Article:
A severance agreement outlines the terms and conditions of the separation between an employer and employee. It is usually used when an employee is terminated or laid off.
There are several elements that are commonly included. The agreement should address how much severance pay the employee will receive and how it will be paid. The amount is often based on the employee’s length of employment and current salary. It should clearly outline whether the employee will continue to receive benefits, such as health insurance, and for how long after their departure.
Confidentiality clauses and more
It may also state that in exchange for the severance package, the employee agrees to release the employer from future legal claims. The employee may also have to agree to a confidentiality clause and not to make negative comments about the company. The employee will likely be asked to return company property as well.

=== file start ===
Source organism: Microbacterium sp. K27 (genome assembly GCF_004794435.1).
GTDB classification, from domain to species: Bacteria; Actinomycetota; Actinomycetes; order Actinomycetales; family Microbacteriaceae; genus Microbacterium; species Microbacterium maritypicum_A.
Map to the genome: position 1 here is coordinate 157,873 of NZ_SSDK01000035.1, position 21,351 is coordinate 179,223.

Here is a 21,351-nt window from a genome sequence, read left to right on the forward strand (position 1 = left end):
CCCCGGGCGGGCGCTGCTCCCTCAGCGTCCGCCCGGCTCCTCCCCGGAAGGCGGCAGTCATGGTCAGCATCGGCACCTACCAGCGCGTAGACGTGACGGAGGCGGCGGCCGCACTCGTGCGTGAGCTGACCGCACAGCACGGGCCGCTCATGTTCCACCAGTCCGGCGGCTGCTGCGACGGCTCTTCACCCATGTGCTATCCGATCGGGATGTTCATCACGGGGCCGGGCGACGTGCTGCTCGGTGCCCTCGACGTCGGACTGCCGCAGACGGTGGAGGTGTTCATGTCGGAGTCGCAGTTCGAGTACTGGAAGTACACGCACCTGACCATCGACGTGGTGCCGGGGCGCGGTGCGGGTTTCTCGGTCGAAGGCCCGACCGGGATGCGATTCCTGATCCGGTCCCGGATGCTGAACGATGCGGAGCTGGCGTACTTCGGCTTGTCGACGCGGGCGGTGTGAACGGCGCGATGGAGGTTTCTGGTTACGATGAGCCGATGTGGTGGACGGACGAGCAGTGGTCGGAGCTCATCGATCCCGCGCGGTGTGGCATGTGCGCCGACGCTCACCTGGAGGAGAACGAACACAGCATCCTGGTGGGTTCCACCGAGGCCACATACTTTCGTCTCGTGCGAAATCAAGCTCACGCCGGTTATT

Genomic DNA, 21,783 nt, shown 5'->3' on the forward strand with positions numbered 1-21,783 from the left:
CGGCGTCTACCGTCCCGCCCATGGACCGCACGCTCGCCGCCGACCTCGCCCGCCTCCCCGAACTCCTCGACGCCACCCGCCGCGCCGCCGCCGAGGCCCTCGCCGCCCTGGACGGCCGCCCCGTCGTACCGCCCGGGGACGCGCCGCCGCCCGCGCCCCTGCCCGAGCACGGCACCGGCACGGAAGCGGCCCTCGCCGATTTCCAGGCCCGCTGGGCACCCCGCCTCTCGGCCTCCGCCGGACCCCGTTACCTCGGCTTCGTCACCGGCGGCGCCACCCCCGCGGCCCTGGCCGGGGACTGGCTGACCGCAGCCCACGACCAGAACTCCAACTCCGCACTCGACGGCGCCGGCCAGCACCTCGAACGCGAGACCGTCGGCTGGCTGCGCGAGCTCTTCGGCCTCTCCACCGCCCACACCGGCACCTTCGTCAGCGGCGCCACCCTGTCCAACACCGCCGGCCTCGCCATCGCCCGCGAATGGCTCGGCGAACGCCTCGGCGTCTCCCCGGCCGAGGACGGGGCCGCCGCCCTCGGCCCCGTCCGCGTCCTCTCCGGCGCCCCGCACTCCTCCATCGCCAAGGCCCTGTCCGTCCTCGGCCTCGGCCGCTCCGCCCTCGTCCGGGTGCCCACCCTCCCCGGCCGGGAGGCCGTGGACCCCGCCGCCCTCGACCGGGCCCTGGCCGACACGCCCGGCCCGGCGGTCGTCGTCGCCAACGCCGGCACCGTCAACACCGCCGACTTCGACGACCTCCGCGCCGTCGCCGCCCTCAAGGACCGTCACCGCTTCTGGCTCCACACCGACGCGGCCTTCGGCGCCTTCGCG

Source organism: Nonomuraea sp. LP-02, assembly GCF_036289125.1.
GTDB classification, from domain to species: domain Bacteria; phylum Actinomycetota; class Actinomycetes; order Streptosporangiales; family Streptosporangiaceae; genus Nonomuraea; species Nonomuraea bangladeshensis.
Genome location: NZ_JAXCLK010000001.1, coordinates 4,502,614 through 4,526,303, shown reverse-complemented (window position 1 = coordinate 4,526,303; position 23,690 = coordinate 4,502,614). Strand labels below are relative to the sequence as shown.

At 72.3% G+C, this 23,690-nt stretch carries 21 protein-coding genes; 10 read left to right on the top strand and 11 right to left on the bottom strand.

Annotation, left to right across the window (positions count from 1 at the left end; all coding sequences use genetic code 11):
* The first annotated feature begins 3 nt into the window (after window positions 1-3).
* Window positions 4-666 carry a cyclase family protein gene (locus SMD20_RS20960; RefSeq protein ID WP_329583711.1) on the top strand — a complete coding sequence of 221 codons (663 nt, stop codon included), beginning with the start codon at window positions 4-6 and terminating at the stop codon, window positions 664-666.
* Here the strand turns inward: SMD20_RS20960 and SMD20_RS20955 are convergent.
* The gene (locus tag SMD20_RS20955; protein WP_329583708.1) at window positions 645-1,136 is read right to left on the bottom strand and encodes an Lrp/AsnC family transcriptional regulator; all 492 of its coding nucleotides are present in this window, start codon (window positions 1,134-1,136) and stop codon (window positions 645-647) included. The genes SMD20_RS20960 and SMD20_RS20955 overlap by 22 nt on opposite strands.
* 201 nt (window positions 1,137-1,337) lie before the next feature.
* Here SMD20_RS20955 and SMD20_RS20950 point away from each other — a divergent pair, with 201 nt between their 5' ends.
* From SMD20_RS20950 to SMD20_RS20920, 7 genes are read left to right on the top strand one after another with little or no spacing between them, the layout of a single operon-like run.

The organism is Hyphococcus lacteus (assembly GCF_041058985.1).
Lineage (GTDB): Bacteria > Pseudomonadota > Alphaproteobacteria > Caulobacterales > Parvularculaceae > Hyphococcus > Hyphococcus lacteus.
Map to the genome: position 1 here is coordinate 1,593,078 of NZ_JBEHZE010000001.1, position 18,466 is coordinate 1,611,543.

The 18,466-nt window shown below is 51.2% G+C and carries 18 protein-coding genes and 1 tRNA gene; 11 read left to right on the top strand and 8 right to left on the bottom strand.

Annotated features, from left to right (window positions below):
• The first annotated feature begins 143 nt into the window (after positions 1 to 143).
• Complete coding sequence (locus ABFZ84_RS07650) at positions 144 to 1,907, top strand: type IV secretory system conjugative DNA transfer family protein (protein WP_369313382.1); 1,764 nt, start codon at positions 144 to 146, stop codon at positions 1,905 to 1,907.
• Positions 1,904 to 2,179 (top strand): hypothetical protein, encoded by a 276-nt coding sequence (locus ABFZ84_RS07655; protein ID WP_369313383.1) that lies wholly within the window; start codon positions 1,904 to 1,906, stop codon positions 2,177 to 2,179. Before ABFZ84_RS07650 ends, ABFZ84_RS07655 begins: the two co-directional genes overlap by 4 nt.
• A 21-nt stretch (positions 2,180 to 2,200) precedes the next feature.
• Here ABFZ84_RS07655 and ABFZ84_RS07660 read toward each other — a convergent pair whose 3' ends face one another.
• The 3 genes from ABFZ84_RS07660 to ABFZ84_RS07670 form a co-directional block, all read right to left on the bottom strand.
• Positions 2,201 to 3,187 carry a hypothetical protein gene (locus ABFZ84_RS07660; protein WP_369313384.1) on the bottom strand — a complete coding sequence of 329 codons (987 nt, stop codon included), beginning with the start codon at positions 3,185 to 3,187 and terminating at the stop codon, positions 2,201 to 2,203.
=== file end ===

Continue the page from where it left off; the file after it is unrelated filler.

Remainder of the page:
Finally, the agreement may include a noncompete clause which prevents the employee from working for a competitor for a period. This is especially important to review because it could affect the employee’s ability to earn income.
Under a law that will go into effect in January 2024, California will prohibit the enforcement of noncompete clauses in most cases, and the federal government is currently considering restricting their use. However, this doesn’t mean that these agreements are going away, and they may continue to be enforceable in some contexts.
Employees may be able to negotiate for additional benefits, a larger amount of compensation, or other items that are important to them. The agreement should allow the employee an adequate time to review before signing.